Father Jerome, of course, was much surprised to see the worldly Andrew Corsini before him, and still more so to hear his request. He spoke kindly to the boy, but would not give him an answer immediately.

When Andrew left him Father Jerome went quickly to the boy's parents to tell them what had happened. Nicholas and Gemma were filled with joy, and told the priest that if their son could be a Carmelite their dearest wish would come true. Very soon, though he was so young, Andrew was given the brown habit of the Carmelite Order, and from that time he tried to live as a saint would live.

In the monastery the Fathers remembered what a wild life their new novice had once led, and also how rich he had been, so they made up their minds to test him. He was given the hardest and humblest work about the place, and those who had once been his friends out in the world laughed at all he had to do now. But he took no notice of them, and tried his best-even though it was not always easy-to be faithful to his daily duties for the love of God and Our Lady.

At last it was time for Andrew to be ordained a priest and to offer his first holy Mass. This is a wonderful day in the life of any priest, and it was particularly so for Andrew, because after Communion Our Lady appeared to him, and said: 'You are my servant, I have chosen you, and wilt be glorified in you.

Father Andrew, who was so good at his school work when a boy, was now sent to the University of Paris, because when God makes a person clever it is good to use that cleverness for Him. Father Andrew wrote books, too, and he loved to explain the meaning of the writings of the Bible.

He was so wise and good that later on he was made Prior of the Carmelites in Florence, a beautiful Italian city, then Provincial of all Tuscany, and, finally, he was appointed Bishop of Fiesole. It was while he was Bishop that Andrew Corsini, who had once been a little boy longing to fight with a gun, became known as the peacemaker, because he tried so tirelessly to get people to live at peace with one another.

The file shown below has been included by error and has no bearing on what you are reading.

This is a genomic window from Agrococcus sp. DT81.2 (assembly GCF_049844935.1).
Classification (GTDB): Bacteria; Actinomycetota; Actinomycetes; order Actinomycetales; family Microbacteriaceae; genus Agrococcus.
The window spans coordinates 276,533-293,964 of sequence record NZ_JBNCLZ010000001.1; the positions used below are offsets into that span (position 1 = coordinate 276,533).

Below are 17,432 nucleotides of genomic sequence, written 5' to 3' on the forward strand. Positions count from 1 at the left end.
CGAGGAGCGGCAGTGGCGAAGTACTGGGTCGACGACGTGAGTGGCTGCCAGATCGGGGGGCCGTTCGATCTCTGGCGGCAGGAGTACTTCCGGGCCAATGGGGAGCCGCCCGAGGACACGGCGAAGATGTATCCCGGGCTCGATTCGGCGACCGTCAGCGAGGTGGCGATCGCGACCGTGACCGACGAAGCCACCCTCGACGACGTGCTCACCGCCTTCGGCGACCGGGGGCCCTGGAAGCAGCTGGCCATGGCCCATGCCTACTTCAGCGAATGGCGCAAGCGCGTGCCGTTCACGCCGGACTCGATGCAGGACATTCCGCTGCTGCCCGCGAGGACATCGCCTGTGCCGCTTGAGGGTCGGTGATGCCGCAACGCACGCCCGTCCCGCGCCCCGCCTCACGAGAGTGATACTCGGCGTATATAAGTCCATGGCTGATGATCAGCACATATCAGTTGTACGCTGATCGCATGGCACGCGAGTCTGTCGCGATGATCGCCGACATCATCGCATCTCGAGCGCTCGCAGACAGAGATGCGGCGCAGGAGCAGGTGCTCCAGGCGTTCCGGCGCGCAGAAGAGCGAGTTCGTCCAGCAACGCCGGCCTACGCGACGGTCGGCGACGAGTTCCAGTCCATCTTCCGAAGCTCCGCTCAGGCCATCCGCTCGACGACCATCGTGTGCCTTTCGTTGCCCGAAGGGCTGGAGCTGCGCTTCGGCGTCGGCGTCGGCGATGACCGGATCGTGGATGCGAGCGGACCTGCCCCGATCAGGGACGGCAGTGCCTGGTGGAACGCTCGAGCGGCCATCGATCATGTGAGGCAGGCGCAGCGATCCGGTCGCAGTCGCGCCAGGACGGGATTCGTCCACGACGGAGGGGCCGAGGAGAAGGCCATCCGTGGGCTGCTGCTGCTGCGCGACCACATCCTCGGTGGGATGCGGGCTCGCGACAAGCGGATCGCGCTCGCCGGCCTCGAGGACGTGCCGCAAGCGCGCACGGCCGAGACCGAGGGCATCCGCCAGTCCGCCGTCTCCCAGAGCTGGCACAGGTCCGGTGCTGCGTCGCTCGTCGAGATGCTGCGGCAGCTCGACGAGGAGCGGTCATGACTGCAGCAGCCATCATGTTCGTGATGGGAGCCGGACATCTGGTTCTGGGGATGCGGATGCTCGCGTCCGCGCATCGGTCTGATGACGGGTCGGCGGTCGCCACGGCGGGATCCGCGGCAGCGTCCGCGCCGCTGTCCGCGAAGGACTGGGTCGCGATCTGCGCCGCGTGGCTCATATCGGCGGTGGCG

One Christmas when Bishop Andrew was offering Midnight Mass in the Cathedral at Fiesole, Our Lady appeared to him again. This time she came to tell him that he who had so faithfully served her on earth would soon be with her Divine Son forever in Heaven. The holy Carmelite was overjoyed to hear the news, and at once began to prepare for his death.

On January 6th, 1375, the Feast of the Epiphany, just as Our Lady had said, St. Andrew Corsini died very peacefully with this prayer on his lips: 'Now dismiss Thy servant, 0 Lord, in peace. After his death many miracles were worked when people prayed to him, and Pope Urban VIII canonized him as a saint. His feast is kept on February 4th.

Boys with bad tempers can learn from St. Andrew that with grace and perseverance it is possible to overcome their anger and impatience. They can also imitate him in his great devotion to Our Blessed Lady.

IV

A SAINT WHO WAS A LAWYER

St. Thomas More (1478-1535)

IN the days when England was still completely Catholic there lived in London a little boy who showed by his life that people can live in the world as ordinary lay-folk, yet become saints just as much as Popes and bishops, hermits and nuns.

Thomas More was born on February 7th 1478. He grew up with his three sisters and one brother in a good Catholic household, and when he was quite young his father saw that this son of his was going to be very clever. Thomas knew he was clever, too, but he realized that his cleverness was a gift of God, and he studied very earnestly in order to make good use of the talents God had given him.